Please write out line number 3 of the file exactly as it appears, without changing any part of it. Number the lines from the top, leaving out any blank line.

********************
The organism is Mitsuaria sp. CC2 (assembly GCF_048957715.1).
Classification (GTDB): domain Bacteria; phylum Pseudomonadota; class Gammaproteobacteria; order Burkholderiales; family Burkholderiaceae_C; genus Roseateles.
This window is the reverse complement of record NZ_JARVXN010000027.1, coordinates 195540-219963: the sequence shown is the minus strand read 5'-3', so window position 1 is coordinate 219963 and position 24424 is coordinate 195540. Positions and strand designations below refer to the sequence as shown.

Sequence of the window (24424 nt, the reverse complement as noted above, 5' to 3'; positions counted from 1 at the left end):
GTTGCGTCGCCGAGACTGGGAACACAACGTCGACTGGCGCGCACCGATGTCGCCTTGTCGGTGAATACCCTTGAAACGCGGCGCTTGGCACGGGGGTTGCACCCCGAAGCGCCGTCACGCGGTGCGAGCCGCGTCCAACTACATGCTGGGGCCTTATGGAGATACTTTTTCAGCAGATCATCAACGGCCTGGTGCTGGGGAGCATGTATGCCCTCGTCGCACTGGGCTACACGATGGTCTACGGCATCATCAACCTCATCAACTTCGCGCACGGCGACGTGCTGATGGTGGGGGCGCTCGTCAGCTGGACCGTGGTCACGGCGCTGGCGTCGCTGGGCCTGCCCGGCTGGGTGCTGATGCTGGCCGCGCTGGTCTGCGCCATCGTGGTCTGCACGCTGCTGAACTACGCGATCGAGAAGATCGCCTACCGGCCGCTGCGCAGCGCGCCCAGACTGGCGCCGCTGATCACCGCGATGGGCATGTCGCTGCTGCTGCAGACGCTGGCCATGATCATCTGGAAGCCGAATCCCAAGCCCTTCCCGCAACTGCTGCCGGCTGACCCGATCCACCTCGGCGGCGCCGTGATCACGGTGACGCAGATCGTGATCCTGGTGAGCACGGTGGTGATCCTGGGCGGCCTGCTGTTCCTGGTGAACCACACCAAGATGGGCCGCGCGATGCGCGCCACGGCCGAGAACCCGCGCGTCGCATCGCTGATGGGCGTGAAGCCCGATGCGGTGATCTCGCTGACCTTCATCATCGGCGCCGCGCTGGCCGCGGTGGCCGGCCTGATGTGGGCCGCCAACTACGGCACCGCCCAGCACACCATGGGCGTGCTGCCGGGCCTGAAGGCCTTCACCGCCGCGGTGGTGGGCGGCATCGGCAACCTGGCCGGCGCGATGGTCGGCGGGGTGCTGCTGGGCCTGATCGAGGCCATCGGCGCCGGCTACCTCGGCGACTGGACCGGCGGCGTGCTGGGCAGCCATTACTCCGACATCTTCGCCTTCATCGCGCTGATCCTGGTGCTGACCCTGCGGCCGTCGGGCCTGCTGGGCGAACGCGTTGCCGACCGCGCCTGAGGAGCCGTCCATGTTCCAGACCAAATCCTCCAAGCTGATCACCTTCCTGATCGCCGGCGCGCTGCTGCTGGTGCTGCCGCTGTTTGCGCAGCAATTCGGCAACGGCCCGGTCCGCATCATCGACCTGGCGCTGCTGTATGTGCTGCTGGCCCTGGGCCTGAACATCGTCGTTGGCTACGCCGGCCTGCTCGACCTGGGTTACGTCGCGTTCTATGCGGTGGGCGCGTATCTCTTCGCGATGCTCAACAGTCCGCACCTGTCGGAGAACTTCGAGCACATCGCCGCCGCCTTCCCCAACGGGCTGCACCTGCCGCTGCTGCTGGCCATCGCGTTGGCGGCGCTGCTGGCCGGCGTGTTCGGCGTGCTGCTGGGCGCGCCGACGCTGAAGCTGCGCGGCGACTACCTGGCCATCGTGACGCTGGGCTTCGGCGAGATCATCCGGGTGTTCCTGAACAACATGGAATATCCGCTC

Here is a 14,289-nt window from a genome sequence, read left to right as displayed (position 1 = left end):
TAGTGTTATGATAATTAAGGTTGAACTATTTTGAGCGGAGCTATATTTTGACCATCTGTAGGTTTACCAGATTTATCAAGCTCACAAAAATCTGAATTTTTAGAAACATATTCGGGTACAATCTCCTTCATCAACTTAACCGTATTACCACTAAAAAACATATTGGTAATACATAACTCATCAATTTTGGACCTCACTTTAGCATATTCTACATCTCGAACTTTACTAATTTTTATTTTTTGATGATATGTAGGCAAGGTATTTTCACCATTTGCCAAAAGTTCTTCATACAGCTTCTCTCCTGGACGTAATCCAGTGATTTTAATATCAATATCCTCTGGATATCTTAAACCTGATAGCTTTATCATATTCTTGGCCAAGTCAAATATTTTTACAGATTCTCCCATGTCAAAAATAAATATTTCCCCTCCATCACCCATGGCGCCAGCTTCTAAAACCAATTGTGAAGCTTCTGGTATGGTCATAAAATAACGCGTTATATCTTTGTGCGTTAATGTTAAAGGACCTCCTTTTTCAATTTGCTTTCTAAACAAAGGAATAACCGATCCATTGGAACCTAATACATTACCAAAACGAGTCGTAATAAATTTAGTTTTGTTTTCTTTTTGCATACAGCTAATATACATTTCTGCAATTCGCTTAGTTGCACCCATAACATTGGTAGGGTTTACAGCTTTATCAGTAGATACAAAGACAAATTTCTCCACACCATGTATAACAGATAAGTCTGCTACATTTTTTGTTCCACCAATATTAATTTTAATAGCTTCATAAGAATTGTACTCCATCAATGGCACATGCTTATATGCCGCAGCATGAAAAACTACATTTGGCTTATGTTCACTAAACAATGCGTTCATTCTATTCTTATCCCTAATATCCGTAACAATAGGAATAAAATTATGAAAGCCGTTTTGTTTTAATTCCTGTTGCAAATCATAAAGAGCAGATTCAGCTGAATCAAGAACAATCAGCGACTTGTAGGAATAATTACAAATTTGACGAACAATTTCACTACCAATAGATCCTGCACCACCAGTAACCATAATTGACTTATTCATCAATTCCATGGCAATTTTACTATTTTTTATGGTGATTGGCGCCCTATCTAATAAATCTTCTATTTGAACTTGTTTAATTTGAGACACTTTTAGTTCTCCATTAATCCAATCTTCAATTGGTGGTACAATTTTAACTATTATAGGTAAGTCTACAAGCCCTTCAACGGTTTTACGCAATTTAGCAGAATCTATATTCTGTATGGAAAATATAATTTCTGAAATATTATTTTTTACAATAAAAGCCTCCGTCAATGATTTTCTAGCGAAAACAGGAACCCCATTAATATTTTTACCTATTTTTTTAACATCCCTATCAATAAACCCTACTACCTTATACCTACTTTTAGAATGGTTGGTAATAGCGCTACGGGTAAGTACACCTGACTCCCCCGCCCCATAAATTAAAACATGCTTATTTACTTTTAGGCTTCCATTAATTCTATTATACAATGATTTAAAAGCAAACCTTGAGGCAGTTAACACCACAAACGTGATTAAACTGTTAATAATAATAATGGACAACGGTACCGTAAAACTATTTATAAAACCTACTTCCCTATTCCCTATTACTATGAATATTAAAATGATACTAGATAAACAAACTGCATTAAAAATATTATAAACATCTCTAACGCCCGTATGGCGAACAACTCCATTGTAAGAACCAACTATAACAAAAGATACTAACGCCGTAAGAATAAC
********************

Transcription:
This window is the reverse complement of record NZ_JARVXN010000027.1, coordinates 195540-219963: the sequence shown is the minus strand read 5'-3', so window position 1 is coordinate 219963 and position 24424 is coordinate 195540. Positions and strand designations below refer to the sequence as shown.